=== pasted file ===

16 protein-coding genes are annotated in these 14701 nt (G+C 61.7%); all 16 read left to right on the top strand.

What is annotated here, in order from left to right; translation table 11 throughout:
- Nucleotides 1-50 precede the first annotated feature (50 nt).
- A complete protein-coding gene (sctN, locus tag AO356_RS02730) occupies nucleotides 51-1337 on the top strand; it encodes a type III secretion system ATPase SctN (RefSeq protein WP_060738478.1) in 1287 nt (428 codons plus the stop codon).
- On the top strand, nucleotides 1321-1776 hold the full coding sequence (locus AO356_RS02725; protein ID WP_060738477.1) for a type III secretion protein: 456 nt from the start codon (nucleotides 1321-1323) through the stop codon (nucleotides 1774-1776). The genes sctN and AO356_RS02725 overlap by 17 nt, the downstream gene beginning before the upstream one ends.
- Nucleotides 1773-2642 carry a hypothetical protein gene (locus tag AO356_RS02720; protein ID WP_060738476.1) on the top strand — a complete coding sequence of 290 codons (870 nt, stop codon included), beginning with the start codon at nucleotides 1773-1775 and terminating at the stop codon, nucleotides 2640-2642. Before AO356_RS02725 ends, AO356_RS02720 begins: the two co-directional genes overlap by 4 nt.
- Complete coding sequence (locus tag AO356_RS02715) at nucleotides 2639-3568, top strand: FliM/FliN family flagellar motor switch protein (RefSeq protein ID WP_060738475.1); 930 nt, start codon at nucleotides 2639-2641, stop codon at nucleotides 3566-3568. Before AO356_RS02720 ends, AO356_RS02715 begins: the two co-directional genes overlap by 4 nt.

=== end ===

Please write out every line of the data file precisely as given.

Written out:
16 protein-coding genes are annotated in these 14701 nt (G+C 61.7%); all 16 read left to right on the top strand.

What is annotated here, in order from left to right; translation table 11 throughout:
- Nucleotides 1-50 precede the first annotated feature (50 nt).
- A complete protein-coding gene (sctN, locus tag AO356_RS02730) occupies nucleotides 51-1337 on the top strand; it encodes a type III secretion system ATPase SctN (RefSeq protein WP_060738478.1) in 1287 nt (428 codons plus the stop codon).
- On the top strand, nucleotides 1321-1776 hold the full coding sequence (locus AO356_RS02725; protein ID WP_060738477.1) for a type III secretion protein: 456 nt from the start codon (nucleotides 1321-1323) through the stop codon (nucleotides 1774-1776). The genes sctN and AO356_RS02725 overlap by 17 nt, the downstream gene beginning before the upstream one ends.
- Nucleotides 1773-2642 carry a hypothetical protein gene (locus tag AO356_RS02720; protein ID WP_060738476.1) on the top strand — a complete coding sequence of 290 codons (870 nt, stop codon included), beginning with the start codon at nucleotides 1773-1775 and terminating at the stop codon, nucleotides 2640-2642. Before AO356_RS02725 ends, AO356_RS02720 begins: the two co-directional genes overlap by 4 nt.
- Complete coding sequence (locus tag AO356_RS02715) at nucleotides 2639-3568, top strand: FliM/FliN family flagellar motor switch protein (RefSeq protein ID WP_060738475.1); 930 nt, start codon at nucleotides 2639-2641, stop codon at nucleotides 3566-3568. Before AO356_RS02720 ends, AO356_RS02715 begins: the two co-directional genes overlap by 4 nt.